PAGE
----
NOTE: Sun Microsystems is not an Entiva Group client.
Perhaps amongst all of the Web 2.0 hustle and bustle or the mounting anticipation for the seemingly inevitable release of Java into the open source domain, the impressive work that the GlassFish team has put into the first publicly available Java Enterprise Edition 5 (Java EE 5) implementation has gone unnoticed. However, Entiva has been tracking the GlassFish community as well as keeping in touch with its leaders on the Sun side of the equation for some time now, and have taken notice of what has developed into a well put together open source community.
Earlier this year, we made an analyst paper that we authored on exploring the capabilities of Java EE 5 using GlassFish available free of cost. And in the relatively short amount of time since the release of that publication, GlassFish has improved by comparative leaps and bounds. As we make light of in the paper, GlassFish happens to be more than just another Java application server, it is the only standing full implementation of the Java EE 5 specifications. Some analysts (no names, links to blogs, etc.) have written off Java EE 5, and as a fellow analyst I respect both their personal and professional reasons for doing so. Even JBoss CEO Marc Fleury joined the party by criticizing GlassFish as "irrelevant." An interesting point of view from someone who is at the head of a company that is in the midst of getting their own cut of Java EE 5 out the door, an implementation which will almost assuredly rely on Sun's reference implementation, a.k.a. GlassFish. It is a small world, indeed.
However, after investigating the new Java enterprise stack myself. I find it difficult to believe that very many others could make very many disparaging remarks after doing the same. No, it isn't perfect. And yes, it can be improved. But that categorization is inclusive of every technology known to mortal man. My point is that it seems as if most of the Java EE 5 bashing can be classified as thinly veiled attempts to take shots at Sun and their Java strategies of years gone by, or as 'Java is washed up' garble. If certain persons are bitter towards Sun for their past governance of Java, once again that's their personal business. As for the latter, Java EE 1.4 seems to be doing well enough with all of its flaws so I don't understand how an improved cut of the enterprise Java stack ends up being a negative.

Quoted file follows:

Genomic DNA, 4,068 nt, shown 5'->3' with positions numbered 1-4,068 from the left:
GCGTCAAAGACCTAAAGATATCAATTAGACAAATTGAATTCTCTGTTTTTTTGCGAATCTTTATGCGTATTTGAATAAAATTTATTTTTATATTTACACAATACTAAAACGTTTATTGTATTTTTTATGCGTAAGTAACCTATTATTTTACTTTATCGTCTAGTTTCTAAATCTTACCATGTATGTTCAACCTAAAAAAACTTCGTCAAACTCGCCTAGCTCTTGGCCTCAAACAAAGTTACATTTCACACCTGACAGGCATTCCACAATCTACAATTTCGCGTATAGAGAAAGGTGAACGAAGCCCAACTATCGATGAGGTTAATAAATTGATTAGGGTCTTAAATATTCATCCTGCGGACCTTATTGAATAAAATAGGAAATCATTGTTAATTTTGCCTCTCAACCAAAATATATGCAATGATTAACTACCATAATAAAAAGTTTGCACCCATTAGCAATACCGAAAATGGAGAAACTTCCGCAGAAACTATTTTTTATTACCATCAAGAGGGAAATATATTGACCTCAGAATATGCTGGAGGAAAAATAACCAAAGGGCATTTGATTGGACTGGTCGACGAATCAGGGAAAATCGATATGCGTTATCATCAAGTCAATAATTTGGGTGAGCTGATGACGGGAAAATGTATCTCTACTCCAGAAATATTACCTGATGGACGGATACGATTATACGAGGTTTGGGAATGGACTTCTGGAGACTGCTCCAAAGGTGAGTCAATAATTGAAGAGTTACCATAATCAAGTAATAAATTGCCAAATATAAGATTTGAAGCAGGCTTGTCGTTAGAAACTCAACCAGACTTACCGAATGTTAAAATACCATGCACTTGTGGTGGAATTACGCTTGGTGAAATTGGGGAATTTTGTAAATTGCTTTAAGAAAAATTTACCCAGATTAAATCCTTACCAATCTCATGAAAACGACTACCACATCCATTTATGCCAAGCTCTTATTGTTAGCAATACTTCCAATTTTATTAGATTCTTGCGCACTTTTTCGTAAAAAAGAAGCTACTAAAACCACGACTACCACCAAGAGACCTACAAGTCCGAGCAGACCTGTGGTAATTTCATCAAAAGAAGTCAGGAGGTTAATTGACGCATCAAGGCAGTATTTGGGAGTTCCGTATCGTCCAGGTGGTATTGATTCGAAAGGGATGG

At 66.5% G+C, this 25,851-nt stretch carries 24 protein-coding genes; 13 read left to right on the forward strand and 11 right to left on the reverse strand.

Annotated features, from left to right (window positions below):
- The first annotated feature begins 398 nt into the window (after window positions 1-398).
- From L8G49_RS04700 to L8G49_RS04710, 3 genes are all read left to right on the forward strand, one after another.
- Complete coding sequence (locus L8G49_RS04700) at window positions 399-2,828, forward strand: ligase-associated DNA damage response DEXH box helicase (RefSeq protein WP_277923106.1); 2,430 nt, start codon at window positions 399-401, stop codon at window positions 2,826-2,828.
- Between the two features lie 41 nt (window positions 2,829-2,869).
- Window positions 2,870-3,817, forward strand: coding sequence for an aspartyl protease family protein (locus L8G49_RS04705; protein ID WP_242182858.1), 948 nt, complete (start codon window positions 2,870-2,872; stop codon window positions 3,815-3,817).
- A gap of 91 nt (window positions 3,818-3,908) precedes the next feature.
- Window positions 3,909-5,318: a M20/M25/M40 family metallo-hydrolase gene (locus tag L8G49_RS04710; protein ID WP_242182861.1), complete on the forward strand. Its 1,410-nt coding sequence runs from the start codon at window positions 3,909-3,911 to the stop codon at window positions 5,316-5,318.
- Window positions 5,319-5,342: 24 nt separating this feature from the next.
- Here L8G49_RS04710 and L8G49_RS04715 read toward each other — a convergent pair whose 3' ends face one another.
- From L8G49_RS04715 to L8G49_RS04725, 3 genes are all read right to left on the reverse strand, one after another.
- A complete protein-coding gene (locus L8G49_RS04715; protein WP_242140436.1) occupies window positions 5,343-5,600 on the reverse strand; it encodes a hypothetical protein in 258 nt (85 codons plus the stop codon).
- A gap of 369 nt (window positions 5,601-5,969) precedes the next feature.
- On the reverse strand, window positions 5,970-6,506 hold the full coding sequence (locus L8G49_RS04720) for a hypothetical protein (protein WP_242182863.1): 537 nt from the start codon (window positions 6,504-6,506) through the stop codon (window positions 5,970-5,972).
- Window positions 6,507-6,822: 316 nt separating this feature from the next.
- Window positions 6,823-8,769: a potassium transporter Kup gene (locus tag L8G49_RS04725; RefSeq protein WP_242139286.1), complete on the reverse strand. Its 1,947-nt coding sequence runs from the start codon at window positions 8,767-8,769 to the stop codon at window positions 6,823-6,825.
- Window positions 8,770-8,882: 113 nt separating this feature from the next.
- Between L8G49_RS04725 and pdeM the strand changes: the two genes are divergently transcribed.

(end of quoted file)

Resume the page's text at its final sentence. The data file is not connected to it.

Currently GlassFish v2 is available with some interesting features and improvements over v1, including enterprise quality clustering, high availability, and replication. While v1 is roughly equivalent to the reference implementation of Java EE 5, v2 is geared towards working the type of features that are already available in the Sun Java System Application Server. v2 also features support for Web 2.0-esque applications through project Phobos (The intersection of between the two promises to be critical for both as they vie for developer allegiance as a platform that eases, instead of complicating, application development). For more information about what's new and noteworthy with v2, visit the GlassFish community wiki.
The steady improvements made to the GlassFish experience coupled with an evident commitment to creating a solid Java EE application server (and not just a reference implementation), has made me somewhat of a believer in Sun's new 'Open Source as an Engine for Growth' strategy. GlassFish may not register on too many people's radar screen right now, but as Java EE 5 implementations start hitting the shelves by early to mid 2007 and the open sourcing of Java movement begins gather even more momentum. There will be a spike in interest in Java EE 5 capabilities and GlassFish will be primed for a significant surge in community participation as well as adoption rates. In the meantime, look for the GlassFish community to continue its steady push towards delivering a top notch open source application server that's capable of making some noise in the dense app server market.